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NOS[¦en¦ō′es or ′näs]
McGraw-Hill Dictionary of Scientific & Technical Terms, 6E, Copyright © 2003 by The McGraw-Hill Companies, Inc.
This article is provided by FOLDOC - Free Online Dictionary of Computing (foldoc.org)
network operating systemAn operating system that is designed for a server. Normally, it is a complete operating system with file, task and job management; however, with some earlier products, it was a separate component that ran under the OS; for example, LAN Server required OS/2, and LANtastic required DOS.
Unix, Linux, Solaris and the server versions of Windows are common network operating systems designed for use in stand-alone servers. Such products may also include a Web server, directory services, messaging system, network management and multiprotocol routing capabilities.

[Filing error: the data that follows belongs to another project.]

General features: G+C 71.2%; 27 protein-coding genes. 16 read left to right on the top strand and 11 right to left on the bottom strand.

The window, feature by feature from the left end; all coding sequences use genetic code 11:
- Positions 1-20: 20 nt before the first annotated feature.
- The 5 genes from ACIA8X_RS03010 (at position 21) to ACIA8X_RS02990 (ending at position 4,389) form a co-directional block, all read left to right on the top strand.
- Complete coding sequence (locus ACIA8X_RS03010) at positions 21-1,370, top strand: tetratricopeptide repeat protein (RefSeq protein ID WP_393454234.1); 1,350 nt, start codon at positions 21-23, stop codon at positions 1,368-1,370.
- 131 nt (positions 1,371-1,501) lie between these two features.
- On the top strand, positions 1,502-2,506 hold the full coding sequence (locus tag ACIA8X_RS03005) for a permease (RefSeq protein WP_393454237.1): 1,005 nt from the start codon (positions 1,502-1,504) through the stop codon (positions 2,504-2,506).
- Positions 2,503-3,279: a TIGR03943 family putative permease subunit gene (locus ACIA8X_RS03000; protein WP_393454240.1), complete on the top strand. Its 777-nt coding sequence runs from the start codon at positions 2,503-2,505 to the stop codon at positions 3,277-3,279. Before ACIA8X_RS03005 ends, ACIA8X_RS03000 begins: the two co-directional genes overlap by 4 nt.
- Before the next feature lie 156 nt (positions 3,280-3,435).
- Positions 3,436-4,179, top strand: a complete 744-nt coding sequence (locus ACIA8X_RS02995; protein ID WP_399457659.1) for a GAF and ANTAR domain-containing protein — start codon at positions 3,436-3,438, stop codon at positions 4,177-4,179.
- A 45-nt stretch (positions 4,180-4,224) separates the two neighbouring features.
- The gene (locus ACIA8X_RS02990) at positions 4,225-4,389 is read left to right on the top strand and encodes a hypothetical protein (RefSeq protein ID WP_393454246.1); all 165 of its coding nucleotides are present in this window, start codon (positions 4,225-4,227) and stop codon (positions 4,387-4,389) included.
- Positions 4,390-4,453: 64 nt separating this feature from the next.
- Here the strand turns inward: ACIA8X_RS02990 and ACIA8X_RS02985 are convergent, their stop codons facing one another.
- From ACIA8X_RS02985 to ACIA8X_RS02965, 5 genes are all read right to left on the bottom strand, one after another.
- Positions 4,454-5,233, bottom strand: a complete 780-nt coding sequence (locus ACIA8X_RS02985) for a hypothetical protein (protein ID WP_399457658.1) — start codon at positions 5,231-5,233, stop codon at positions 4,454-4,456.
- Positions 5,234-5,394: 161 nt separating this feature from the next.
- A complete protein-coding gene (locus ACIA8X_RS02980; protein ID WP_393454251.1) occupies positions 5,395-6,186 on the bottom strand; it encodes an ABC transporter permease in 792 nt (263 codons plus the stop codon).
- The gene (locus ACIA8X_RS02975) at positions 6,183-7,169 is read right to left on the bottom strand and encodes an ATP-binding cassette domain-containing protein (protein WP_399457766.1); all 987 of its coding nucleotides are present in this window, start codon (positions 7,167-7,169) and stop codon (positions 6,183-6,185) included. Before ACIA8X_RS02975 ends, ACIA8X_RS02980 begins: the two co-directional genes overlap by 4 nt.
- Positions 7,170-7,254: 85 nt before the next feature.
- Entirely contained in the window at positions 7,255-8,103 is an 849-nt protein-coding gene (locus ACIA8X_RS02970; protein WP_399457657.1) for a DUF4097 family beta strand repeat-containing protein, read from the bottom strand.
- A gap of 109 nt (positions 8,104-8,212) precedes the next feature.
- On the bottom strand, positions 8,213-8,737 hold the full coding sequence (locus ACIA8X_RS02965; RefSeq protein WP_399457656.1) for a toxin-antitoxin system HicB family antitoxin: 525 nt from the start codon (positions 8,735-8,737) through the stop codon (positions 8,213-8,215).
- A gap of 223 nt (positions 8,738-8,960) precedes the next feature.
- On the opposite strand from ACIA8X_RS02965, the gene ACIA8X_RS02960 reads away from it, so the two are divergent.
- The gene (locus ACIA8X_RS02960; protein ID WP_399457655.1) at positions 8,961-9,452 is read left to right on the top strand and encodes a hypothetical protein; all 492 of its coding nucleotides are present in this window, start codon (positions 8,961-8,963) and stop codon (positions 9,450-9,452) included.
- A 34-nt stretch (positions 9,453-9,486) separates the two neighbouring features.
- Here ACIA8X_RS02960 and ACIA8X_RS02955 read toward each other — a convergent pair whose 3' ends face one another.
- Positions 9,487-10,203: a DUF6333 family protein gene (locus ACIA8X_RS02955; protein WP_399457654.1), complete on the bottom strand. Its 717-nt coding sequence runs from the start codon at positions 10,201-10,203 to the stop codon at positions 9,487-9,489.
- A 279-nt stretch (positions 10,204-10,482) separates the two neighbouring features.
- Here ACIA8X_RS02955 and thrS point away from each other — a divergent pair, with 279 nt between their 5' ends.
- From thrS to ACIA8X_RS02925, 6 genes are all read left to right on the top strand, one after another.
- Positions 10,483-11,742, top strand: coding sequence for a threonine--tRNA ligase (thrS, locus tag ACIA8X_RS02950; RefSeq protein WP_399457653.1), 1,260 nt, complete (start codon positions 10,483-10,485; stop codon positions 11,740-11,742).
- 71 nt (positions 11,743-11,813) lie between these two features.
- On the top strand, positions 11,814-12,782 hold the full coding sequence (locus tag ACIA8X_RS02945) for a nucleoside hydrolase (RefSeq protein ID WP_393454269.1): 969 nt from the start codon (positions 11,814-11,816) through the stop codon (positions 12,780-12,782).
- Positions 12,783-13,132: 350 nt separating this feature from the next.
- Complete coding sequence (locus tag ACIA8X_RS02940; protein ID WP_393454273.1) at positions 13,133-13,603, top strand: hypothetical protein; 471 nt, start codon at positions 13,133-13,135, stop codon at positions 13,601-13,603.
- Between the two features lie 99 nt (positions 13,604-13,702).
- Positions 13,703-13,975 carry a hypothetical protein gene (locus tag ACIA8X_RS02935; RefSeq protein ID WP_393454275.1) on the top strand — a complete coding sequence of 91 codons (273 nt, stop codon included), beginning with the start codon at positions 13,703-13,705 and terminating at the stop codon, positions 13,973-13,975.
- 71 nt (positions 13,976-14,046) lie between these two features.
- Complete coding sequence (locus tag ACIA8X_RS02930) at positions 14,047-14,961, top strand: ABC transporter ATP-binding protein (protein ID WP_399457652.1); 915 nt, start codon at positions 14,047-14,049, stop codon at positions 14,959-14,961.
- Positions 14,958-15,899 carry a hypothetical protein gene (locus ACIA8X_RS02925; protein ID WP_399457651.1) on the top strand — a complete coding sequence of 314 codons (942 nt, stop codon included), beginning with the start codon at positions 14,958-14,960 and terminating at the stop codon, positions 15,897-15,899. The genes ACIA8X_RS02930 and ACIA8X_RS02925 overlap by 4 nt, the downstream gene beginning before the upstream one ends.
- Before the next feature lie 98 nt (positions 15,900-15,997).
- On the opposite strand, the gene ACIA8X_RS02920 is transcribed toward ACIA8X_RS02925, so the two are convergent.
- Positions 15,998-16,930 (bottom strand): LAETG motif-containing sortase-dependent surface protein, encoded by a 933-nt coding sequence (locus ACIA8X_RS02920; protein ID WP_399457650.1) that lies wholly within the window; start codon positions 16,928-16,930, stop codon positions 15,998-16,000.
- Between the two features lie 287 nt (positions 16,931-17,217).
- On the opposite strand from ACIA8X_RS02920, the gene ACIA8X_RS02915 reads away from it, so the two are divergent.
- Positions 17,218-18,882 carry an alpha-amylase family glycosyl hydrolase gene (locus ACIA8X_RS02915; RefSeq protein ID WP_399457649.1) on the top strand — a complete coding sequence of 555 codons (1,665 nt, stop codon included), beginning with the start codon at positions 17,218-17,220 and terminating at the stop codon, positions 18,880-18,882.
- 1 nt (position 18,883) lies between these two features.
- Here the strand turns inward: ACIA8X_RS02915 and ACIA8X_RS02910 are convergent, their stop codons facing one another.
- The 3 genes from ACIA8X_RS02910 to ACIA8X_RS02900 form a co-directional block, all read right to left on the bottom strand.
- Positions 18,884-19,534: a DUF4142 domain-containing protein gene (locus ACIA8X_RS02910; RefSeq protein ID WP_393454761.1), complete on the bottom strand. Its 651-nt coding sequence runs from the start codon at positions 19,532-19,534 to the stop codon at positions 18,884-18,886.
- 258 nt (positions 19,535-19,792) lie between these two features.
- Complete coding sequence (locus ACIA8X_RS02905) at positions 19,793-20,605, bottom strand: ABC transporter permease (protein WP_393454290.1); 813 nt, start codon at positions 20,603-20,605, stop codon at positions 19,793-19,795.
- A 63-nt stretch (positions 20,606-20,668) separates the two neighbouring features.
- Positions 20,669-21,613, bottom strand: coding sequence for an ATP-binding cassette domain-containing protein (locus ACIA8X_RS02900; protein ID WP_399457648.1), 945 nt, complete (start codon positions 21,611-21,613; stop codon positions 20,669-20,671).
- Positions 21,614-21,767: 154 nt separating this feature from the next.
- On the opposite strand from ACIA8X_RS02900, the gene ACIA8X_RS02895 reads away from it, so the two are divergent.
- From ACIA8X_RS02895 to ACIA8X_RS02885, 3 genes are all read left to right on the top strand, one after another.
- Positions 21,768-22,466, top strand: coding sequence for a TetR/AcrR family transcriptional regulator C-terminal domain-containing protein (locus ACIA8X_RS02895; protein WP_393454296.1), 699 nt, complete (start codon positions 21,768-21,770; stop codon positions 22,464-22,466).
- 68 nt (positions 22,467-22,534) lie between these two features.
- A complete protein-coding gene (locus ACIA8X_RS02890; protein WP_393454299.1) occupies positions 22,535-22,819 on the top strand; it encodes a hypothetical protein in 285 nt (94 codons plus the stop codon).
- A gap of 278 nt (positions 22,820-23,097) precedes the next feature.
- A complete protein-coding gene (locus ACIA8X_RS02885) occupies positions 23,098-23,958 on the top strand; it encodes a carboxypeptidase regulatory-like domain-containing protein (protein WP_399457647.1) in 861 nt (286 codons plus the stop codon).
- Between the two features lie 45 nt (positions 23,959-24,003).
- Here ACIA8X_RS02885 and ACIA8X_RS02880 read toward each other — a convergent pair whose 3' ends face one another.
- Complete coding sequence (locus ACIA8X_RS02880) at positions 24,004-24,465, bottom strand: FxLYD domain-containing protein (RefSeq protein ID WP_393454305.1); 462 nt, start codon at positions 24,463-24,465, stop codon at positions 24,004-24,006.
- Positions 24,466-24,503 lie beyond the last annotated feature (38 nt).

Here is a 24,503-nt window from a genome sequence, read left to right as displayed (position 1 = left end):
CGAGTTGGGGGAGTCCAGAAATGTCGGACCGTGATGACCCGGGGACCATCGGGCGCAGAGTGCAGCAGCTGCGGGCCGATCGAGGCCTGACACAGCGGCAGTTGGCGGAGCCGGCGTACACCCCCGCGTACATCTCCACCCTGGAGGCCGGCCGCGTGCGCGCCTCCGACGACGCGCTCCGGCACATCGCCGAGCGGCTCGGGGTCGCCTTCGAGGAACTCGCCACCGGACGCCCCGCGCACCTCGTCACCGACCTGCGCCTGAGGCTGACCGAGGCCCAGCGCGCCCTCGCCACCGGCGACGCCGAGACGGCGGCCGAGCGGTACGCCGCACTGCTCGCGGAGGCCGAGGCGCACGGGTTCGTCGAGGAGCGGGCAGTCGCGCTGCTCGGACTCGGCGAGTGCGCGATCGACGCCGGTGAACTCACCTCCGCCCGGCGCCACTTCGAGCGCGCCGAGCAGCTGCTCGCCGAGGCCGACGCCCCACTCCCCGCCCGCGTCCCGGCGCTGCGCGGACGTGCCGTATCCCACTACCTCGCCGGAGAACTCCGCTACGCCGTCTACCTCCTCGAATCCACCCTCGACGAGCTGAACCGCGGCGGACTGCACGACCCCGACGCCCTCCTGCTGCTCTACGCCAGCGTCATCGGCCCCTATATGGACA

Multiuser File Sharing
A network operating system (NOS) manages concurrent requests from clients and provides the security necessary in a multiuser environment. A file sharing component is installed in each client machine that interacts with the server to share files and applications as well as devices on the network such as printers, faxes and modems.
Windows Peer-to-Peer Networks
The client versions of Windows (starting with Windows 98) can also share their files on the network. They may be considered a network operating system, but they are more lightweight than the server versions of Windows with regard to multiuser processing. See LAN.
|The Software in a Network Client|
|This shows the various software components that reside in a user's client workstation in a network.|
|The Software in a Network Server|
|This shows the network operating system and various system software components in a network server.|
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